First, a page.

The garden is long, very long in fact. I thought I was near the bottom of the garden, when Ron informed me that I was only halfway down. The garden has lots of sections to it. There are fabulous herbaceous borders at the back of the house, leading to a rose arch, which wasn't in bloom when I was there but I expect looks beautiful when in flower.


Rose Arch


Rose Arch taken from the other side
The refreshments were served in the Chattel House by some of the ladies from the local WI. They were rather young and fun, not at all the archetypal WI ladies, with not a hint of tweed in sight. (Although I think my view of the WI is probably rather dated)
Anyone for cake!


Inside the Chattel House
There is a lovely old Walnut tree next to the Chattel House, which then leads into the vegetable garden.


Mrs Scarecrow

After the vegetable garden, you wind your way down the garden through the most abundant herbaceous borders, where I spotted a quote from Gertrude Jekyll propped up against a seat.


A quote from Gertrude Jekyll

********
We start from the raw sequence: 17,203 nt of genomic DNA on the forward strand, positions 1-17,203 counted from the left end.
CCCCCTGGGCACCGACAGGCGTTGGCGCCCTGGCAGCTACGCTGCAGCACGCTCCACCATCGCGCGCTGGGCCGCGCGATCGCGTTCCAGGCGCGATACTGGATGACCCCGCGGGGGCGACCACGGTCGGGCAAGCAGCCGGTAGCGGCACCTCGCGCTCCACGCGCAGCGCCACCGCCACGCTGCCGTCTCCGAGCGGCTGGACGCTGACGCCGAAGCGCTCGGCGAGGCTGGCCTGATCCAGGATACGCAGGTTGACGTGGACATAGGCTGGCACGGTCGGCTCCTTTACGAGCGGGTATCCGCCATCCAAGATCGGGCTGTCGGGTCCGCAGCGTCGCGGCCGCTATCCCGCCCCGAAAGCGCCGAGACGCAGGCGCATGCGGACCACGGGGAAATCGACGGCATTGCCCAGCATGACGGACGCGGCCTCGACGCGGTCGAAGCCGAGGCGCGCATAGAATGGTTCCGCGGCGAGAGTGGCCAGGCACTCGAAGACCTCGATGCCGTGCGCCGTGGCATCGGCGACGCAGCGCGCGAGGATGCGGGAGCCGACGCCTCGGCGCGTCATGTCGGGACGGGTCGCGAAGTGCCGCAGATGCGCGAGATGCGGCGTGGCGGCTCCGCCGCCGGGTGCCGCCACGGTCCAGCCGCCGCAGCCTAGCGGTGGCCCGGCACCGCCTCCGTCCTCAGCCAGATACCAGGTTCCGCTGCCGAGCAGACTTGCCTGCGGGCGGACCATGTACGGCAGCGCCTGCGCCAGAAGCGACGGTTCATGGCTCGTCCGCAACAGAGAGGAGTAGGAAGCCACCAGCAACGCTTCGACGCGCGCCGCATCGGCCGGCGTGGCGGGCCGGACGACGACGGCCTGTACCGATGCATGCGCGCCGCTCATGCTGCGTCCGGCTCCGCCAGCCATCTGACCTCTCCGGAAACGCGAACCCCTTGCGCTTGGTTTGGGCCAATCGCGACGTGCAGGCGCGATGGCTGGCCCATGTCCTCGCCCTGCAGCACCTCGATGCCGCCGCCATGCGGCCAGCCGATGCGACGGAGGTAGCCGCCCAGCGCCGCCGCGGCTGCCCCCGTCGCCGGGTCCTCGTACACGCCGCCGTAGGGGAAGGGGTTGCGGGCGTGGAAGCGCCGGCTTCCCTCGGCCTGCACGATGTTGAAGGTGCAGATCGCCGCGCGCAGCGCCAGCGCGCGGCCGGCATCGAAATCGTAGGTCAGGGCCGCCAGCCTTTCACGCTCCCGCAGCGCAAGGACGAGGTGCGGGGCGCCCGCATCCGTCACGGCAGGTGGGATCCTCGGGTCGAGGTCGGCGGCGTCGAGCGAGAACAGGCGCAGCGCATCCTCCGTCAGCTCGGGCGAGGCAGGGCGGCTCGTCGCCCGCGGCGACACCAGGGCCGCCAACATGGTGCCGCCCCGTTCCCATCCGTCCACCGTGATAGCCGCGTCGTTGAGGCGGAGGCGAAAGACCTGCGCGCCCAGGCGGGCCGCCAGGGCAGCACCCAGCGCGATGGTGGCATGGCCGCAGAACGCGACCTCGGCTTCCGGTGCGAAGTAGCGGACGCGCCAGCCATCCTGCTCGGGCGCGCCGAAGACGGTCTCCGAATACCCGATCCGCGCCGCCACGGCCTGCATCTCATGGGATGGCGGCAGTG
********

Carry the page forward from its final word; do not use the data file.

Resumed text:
The planting overflows onto a narrow path, which you have to take single file, through to an archway in the hedge to a beautiful woodland garden.
Looking out from the woodland garden to the herbaceous border
The woodland garden offered a lovely cool relief from the heat of the afternoon, with large Eucalyptus trees, under planted with Euphoria's, Geraniums, Rhododendrons and lots of Aqualigas.
A quiet sitting place under the Eucalyptus tree
Shell mobile hanging in the woodland garden
Nora Barlow
Geranium
After a garden came the tea and cakes. I sampled the Victoria Sponge, as per the last two gardens I have visited and this cakes sponge was so light, it nearly flew off the plate!